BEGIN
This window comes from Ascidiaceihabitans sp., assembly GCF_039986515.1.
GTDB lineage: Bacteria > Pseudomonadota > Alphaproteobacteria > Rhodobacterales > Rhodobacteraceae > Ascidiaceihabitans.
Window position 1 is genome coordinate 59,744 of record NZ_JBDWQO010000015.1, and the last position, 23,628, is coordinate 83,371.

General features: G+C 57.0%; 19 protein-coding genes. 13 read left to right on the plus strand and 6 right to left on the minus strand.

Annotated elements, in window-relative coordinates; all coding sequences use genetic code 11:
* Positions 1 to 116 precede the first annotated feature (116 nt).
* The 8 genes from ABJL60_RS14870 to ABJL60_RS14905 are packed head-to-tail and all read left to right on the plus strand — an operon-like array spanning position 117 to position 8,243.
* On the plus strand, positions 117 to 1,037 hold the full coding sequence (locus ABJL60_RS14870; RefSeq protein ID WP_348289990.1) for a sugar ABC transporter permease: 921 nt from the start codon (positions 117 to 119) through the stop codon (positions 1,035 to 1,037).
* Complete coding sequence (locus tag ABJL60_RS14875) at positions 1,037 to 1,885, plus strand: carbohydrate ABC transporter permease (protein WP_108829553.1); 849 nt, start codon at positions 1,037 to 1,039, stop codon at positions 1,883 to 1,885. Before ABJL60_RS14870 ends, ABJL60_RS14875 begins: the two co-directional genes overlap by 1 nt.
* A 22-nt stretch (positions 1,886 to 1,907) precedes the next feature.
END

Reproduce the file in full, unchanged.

This window comes from Ascidiaceihabitans sp., assembly GCF_039986515.1.
GTDB lineage: Bacteria > Pseudomonadota > Alphaproteobacteria > Rhodobacterales > Rhodobacteraceae > Ascidiaceihabitans.
Window position 1 is genome coordinate 59,744 of record NZ_JBDWQO010000015.1, and the last position, 23,628, is coordinate 83,371.

General features: G+C 57.0%; 19 protein-coding genes. 13 read left to right on the plus strand and 6 right to left on the minus strand.

Annotated elements, in window-relative coordinates; all coding sequences use genetic code 11:
* Positions 1 to 116 precede the first annotated feature (116 nt).
* The 8 genes from ABJL60_RS14870 to ABJL60_RS14905 are packed head-to-tail and all read left to right on the plus strand — an operon-like array spanning position 117 to position 8,243.
* On the plus strand, positions 117 to 1,037 hold the full coding sequence (locus ABJL60_RS14870; RefSeq protein ID WP_348289990.1) for a sugar ABC transporter permease: 921 nt from the start codon (positions 117 to 119) through the stop codon (positions 1,035 to 1,037).
* Complete coding sequence (locus tag ABJL60_RS14875) at positions 1,037 to 1,885, plus strand: carbohydrate ABC transporter permease (protein WP_108829553.1); 849 nt, start codon at positions 1,037 to 1,039, stop codon at positions 1,883 to 1,885. Before ABJL60_RS14870 ends, ABJL60_RS14875 begins: the two co-directional genes overlap by 1 nt.
* A 22-nt stretch (positions 1,886 to 1,907) precedes the next feature.